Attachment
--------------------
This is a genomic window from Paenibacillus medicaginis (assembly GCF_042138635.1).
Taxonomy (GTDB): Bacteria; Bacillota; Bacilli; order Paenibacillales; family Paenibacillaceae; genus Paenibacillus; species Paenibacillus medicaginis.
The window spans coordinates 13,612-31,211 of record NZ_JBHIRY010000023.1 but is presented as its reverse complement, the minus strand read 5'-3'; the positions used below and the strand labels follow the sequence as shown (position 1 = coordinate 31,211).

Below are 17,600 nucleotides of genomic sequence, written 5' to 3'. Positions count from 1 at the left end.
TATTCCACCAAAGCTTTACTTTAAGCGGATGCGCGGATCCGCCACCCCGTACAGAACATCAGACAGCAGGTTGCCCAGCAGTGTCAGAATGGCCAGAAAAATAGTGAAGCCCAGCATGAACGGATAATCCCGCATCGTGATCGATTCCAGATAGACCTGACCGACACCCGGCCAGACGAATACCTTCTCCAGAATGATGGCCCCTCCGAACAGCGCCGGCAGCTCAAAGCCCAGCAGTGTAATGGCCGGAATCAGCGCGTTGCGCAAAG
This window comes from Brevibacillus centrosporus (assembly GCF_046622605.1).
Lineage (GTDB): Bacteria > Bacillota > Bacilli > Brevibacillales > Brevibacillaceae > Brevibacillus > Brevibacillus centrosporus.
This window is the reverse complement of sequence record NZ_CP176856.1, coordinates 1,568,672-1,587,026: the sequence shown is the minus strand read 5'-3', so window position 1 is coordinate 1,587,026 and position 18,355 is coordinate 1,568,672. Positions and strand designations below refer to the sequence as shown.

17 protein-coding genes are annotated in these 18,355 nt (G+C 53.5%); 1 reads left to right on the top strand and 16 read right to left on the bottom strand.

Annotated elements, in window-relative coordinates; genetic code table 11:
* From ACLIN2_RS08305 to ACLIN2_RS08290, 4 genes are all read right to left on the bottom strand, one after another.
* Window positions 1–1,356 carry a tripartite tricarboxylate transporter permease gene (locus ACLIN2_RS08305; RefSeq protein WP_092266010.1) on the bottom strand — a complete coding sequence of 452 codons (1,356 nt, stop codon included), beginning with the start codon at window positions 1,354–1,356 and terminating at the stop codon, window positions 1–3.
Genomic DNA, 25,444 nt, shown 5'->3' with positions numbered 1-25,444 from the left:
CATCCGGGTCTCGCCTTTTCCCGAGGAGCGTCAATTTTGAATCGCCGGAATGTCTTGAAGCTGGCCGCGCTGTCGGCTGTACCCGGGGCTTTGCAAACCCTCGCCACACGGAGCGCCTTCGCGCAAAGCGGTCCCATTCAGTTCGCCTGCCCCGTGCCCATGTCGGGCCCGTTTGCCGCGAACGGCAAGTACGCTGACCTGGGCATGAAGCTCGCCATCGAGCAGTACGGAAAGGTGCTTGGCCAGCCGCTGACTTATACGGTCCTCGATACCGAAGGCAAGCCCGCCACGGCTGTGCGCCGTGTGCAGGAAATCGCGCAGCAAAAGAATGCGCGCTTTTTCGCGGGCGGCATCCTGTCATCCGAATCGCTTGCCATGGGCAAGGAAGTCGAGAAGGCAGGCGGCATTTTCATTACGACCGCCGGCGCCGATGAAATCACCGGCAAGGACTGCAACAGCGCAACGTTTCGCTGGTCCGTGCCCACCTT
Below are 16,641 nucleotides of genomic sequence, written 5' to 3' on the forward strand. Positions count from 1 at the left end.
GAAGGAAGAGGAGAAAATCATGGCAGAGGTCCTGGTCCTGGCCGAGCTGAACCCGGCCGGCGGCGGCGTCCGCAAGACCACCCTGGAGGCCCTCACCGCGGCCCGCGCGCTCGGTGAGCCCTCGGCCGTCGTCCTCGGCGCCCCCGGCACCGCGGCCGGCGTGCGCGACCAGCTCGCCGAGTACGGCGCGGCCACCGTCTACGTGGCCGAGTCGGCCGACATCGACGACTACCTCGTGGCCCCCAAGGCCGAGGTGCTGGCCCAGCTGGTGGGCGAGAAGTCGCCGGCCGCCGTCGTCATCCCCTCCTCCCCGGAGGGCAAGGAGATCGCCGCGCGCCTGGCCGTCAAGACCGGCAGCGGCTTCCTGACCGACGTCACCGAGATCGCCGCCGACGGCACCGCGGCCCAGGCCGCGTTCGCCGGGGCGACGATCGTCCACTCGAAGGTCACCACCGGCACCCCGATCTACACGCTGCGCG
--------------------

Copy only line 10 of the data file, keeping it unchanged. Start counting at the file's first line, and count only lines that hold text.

Annotated elements, in window-relative coordinates; genetic code table 11: